Under conditions of top secrecy the car underwent road testing. Although the first car was more DKW than Saab, there were lots of lessons to be learnt from the testing. By mid 1946 Saab's two-stroke engine was finally ready and was swapped into the car. Saab's two-stroke was based on DKW's trusty design and included a DKW style freewheel. The engine was a two cylinder 748cc engine delivering 25 horsepower and was mounted transversely driving the front wheels through a three-speed gearbox.

Four more prototypes were built and subjected to rigorous testing under the most trying of conditions, bashing through the trackless Swedish forests in all seasons. The cars survived their mistreatment and in 1947 Saab began adapting their Trollhatten factory to automobile production.

The lessons from the Ursaab testing were incorporated into design of the production vehicle. The fully enclosed wheel arches, which were a key feature of the Ursaab's aerodynamic streamlining, were dropped. In driving conditions they had proved to be a snow, sleet and mud trap. The steel bodywork was also found to be too heavy, especially on the doors. This was the result of Saab's unusual technique of stamping the entire body in a single pressing. The doors and bonnet were then cut from the pressing. Doors and bonnets were lightened and the bonnet and front-end was restyled and widened to allow easier removal of the engine. The bonnet was also hinged from the front instead of the rear in the Ursaab. Suspension was via Volkswagen style torsion bars.

Saab 92

Almost five years after Saab first initiated the Saab 92 car project, the car went on sale on 10 June 1949. The car came in only one colour - dark green; the paint was surplus from Saab's aircraft factory. 700 cars were built in the first year but production quickly ramped up and 20,000 had been built by the time production ceased in 1956.

Saab 93

In 1956 the Saab 92 was replaced by the Saab 93. Nicknamed the 'bullnose' because of its distinctive radiator styling, the car featured a new three-cylinder 748cc two-stroke engine. Although of no greater cubic capacity than the earlier two cylinder engine it was a better engine and developed 33 horsepower. The engine was longitudinally mounted but still had only three gears. To fit beneath the bonnet the engine was rotated some 15 degrees from upright.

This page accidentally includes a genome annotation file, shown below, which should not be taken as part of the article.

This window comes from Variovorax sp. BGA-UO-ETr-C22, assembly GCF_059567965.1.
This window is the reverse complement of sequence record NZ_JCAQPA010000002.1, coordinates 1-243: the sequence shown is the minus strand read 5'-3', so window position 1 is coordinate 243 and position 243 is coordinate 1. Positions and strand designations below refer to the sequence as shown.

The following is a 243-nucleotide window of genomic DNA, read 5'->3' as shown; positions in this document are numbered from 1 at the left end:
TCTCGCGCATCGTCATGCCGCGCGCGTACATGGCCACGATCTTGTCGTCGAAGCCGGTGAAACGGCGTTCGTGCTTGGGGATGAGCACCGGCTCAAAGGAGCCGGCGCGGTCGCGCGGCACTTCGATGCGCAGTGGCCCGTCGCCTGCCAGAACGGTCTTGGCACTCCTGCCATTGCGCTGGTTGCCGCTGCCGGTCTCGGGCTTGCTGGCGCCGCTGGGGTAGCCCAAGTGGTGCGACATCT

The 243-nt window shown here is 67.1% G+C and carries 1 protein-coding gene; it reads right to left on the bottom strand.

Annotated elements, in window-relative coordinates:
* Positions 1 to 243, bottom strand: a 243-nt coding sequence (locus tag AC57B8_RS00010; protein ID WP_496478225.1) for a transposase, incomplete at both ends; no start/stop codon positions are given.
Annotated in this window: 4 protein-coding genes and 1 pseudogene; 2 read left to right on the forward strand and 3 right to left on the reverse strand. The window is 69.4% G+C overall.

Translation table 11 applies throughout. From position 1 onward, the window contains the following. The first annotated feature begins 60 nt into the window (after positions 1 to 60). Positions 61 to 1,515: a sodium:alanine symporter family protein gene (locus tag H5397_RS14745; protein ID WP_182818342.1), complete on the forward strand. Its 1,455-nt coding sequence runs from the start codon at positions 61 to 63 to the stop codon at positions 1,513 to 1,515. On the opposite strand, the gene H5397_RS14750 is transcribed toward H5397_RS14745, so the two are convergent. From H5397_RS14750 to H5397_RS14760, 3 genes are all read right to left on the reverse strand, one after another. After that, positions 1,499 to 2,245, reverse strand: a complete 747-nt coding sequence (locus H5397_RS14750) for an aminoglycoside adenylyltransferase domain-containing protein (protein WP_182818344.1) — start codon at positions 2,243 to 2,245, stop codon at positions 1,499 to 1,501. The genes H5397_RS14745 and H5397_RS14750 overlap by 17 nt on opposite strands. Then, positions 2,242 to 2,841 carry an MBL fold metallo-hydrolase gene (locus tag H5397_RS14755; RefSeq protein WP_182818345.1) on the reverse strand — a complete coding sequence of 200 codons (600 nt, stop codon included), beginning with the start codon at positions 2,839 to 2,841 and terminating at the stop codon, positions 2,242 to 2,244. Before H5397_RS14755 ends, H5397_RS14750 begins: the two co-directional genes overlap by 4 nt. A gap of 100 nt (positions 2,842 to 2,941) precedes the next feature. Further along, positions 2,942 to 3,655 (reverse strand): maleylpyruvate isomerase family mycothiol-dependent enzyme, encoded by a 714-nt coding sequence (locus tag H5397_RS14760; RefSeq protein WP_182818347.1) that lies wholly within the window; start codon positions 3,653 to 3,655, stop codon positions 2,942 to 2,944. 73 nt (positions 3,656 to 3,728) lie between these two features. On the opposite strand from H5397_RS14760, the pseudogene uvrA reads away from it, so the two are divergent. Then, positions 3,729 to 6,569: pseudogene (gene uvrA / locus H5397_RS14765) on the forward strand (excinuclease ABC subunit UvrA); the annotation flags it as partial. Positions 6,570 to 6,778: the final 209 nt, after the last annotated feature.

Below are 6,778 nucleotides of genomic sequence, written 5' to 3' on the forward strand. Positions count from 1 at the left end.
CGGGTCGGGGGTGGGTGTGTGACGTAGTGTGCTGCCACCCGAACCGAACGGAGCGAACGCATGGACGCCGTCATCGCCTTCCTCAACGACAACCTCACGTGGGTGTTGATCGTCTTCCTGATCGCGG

Saab 96

Some 56,000 Saab 93's were built until the car was replaced by the Saab 96 in 1960. The new car was virtually identical to its predecessor baring minor improvements and changes to the instrumentation. In 1963 the 748cc engine was replaced with an 841cc engine developing 42 horsepower.

By 1965 two-stroke engines were generally viewed as old fashioned by the motoring public and Saab's sales began to ebb. Like DKW, Saab had built its name and fortune on its two-stroke engine and within the company there was strong resistance to changing the engine, especially from management who did not relish the cost to develop a new engine while Saab was enjoying outstanding success in racing and rallying. Nevertheless, the automobile department could see the writing on the wall and initiated a secret project to replace the two-stroke engine. Several different engines were trialled in secret locations around the country and in 1967 the new 95 V4 was released with a Ford Taunus V4 four stroke engine, bringing an end to Saab's two-stroke heritage.

All the two-stroke Saab's won fame in racing and rallying, but that's worth an article all to itself.


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1 comment:

  1. Now with all that biofuels trend, sometimes I wonder if 2-stroke engines could come back to the mainstream automotive market because a viable replacement for petroleum-based oils is already available for a long time, those Castor-based oils mainly used in kart-racing. And their layout has its advantages too, most notably less weight, easy fitment even in the tight engine bays of newer compact cars, less internal frictions due to the absence of a valvetrain, and there is also the direct injection developed by the Australian company Orbital Engines well-proven in the marine motor industry and in motorcycles. There are even some independent researchers trying to develop a 2-stroke engine with a lube system similar to the currently mainstream 4-stroke ones, which doesn't seem to be a bad idea at all, altough I'm still more favorable to the traditional lube method.